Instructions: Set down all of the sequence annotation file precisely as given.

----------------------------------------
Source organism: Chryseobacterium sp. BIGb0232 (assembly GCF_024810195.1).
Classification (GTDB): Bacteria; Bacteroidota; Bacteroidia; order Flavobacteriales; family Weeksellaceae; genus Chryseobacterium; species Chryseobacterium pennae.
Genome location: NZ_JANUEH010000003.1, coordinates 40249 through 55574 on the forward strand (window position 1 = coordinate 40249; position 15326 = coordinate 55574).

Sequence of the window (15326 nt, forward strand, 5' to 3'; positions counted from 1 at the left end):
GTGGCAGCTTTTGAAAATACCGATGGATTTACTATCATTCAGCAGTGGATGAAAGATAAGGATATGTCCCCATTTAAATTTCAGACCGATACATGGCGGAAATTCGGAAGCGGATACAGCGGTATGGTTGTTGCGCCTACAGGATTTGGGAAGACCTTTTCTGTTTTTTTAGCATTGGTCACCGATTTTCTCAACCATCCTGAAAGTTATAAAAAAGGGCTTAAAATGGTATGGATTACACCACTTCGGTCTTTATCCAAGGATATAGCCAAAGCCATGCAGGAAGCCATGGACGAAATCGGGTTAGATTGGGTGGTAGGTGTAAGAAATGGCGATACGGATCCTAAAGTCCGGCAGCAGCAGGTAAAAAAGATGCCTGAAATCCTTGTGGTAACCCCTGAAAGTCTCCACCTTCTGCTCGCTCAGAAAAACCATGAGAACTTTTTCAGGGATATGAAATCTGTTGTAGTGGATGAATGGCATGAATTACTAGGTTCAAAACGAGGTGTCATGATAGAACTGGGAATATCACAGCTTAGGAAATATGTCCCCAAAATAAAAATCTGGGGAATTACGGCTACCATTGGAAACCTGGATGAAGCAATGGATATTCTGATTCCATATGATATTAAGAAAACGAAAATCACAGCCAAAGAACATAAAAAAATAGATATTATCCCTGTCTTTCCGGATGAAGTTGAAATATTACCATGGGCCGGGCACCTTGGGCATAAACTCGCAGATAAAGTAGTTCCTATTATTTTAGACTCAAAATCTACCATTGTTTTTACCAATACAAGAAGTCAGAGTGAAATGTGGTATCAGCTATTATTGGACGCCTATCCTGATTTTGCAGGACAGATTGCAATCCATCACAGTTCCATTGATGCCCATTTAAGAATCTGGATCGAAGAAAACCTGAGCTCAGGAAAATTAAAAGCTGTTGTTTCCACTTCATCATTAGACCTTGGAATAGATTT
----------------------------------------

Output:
Source organism: Chryseobacterium sp. BIGb0232 (assembly GCF_024810195.1).
Classification (GTDB): Bacteria; Bacteroidota; Bacteroidia; order Flavobacteriales; family Weeksellaceae; genus Chryseobacterium; species Chryseobacterium pennae.
Genome location: NZ_JANUEH010000003.1, coordinates 40249 through 55574 on the forward strand (window position 1 = coordinate 40249; position 15326 = coordinate 55574).

Sequence of the window (15326 nt, forward strand, 5' to 3'; positions counted from 1 at the left end):
GTGGCAGCTTTTGAAAATACCGATGGATTTACTATCATTCAGCAGTGGATGAAAGATAAGGATATGTCCCCATTTAAATTTCAGACCGATACATGGCGGAAATTCGGAAGCGGATACAGCGGTATGGTTGTTGCGCCTACAGGATTTGGGAAGACCTTTTCTGTTTTTTTAGCATTGGTCACCGATTTTCTCAACCATCCTGAAAGTTATAAAAAAGGGCTTAAAATGGTATGGATTACACCACTTCGGTCTTTATCCAAGGATATAGCCAAAGCCATGCAGGAAGCCATGGACGAAATCGGGTTAGATTGGGTGGTAGGTGTAAGAAATGGCGATACGGATCCTAAAGTCCGGCAGCAGCAGGTAAAAAAGATGCCTGAAATCCTTGTGGTAACCCCTGAAAGTCTCCACCTTCTGCTCGCTCAGAAAAACCATGAGAACTTTTTCAGGGATATGAAATCTGTTGTAGTGGATGAATGGCATGAATTACTAGGTTCAAAACGAGGTGTCATGATAGAACTGGGAATATCACAGCTTAGGAAATATGTCCCCAAAATAAAAATCTGGGGAATTACGGCTACCATTGGAAACCTGGATGAAGCAATGGATATTCTGATTCCATATGATATTAAGAAAACGAAAATCACAGCCAAAGAACATAAAAAAATAGATATTATCCCTGTCTTTCCGGATGAAGTTGAAATATTACCATGGGCCGGGCACCTTGGGCATAAACTCGCAGATAAAGTAGTTCCTATTATTTTAGACTCAAAATCTACCATTGTTTTTACCAATACAAGAAGTCAGAGTGAAATGTGGTATCAGCTATTATTGGACGCCTATCCTGATTTTGCAGGACAGATTGCAATCCATCACAGTTCCATTGATGCCCATTTAAGAATCTGGATCGAAGAAAACCTGAGCTCAGGAAAATTAAAAGCTGTTGTTTCCACTTCATCATTAGACCTTGGAATAGATTT